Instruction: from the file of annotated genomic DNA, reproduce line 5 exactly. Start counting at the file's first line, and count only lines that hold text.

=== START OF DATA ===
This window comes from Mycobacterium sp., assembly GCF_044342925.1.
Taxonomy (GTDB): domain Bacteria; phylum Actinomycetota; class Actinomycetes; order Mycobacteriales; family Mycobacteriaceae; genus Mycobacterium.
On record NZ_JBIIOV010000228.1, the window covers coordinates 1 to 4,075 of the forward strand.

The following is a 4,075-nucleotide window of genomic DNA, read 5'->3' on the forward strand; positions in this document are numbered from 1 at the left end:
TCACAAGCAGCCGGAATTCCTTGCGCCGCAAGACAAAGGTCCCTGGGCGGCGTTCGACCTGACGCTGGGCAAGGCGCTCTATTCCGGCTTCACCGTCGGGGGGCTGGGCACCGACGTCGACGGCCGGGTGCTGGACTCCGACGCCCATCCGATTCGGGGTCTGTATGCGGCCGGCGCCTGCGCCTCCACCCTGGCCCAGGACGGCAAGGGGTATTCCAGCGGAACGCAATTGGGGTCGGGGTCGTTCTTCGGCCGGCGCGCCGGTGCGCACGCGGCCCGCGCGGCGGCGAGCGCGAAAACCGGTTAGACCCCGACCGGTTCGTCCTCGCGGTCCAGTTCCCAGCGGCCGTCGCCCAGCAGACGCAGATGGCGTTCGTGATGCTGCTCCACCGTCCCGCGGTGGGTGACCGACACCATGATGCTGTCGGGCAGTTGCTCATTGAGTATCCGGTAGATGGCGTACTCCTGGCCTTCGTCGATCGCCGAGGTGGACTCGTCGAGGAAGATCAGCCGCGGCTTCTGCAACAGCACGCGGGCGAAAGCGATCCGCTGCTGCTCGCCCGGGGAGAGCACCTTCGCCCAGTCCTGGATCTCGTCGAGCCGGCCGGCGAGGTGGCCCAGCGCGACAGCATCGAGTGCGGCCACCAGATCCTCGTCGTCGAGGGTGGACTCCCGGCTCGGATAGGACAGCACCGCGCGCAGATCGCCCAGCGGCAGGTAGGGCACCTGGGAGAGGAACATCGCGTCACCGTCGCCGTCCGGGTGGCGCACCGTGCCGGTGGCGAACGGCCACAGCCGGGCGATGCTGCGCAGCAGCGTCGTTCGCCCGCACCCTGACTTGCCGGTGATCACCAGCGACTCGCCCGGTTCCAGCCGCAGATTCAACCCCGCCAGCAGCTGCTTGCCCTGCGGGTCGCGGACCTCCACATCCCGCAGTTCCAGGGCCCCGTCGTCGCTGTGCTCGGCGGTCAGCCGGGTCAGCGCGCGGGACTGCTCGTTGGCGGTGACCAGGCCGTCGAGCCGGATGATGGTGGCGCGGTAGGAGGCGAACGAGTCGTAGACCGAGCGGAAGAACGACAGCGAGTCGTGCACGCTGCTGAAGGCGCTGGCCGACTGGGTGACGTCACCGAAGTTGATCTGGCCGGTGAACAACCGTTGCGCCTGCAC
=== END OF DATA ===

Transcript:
TCACAAGCAGCCGGAATTCCTTGCGCCGCAAGACAAAGGTCCCTGGGCGGCGTTCGACCTGACGCTGGGCAAGGCGCTCTATTCCGGCTTCACCGTCGGGGGGCTGGGCACCGACGTCGACGGCCGGGTGCTGGACTCCGACGCCCATCCGATTCGGGGTCTGTATGCGGCCGGCGCCTGCGCCTCCACCCTGGCCCAGGACGGCAAGGGGTATTCCAGCGGAACGCAATTGGGGTCGGGGTCGTTCTTCGGCCGGCGCGCCGGTGCGCACGCGGCCCGCGCGGCGGCGAGCGCGAAAACCGGTTAGACCCCGACCGGTTCGTCCTCGCGGTCCAGTTCCCAGCGGCCGTCGCCCAGCAGACGCAGATGGCGTTCGTGATGCTGCTCCACCGTCCCGCGGTGGGTGACCGACACCATGATGCTGTCGGGCAGTTGCTCATTGAGTATCCGGTAGATGGCGTACTCCTGGCCTTCGTCGATCGCCGAGGTGGACTCGTCGAGGAAGATCAGCCGCGGCTTCTGCAACAGCACGCGGGCGAAAGCGATCCGCTGCTGCTCGCCCGGGGAGAGCACCTTCGCCCAGTCCTGGATCTCGTCGAGCCGGCCGGCGAGGTGGCCCAGCGCGACAGCATCGAGTGCGGCCACCAGATCCTCGTCGTCGAGGGTGGACTCCCGGCTCGGATAGGACAGCACCGCGCGCAGATCGCCCAGCGGCAGGTAGGGCACCTGGGAGAGGAACATCGCGTCACCGTCGCCGTCCGGGTGGCGCACCGTGCCGGTGGCGAACGGCCACAGCCGGGCGATGCTGCGCAGCAGCGTCGTTCGCCCGCACCCTGACTTGCCGGTGATCACCAGCGACTCGCCCGGTTCCAGCCGCAGATTCAACCCCGCCAGCAGCTGCTTGCCCTGCGGGTCGCGGACCTCCACATCCCGCAGTTCCAGGGCCCCGTCGTCGCTGTGCTCGGCGGTCAGCCGGGTCAGCGCGCGGGACTGCTCGTTGGCGGTGACCAGGCCGTCGAGCCGGATGATGGTGGCGCGGTAGGAGGCGAACGAGTCGTAGACCGAGCGGAAGAACGACAGCGAGTCGTGCACGCTGCTGAAGGCGCTGGCCGACTGGGTGACGTCACCGAAGTTGATCTGGCCGGTGAACAACCGTTGCGCCTGCAC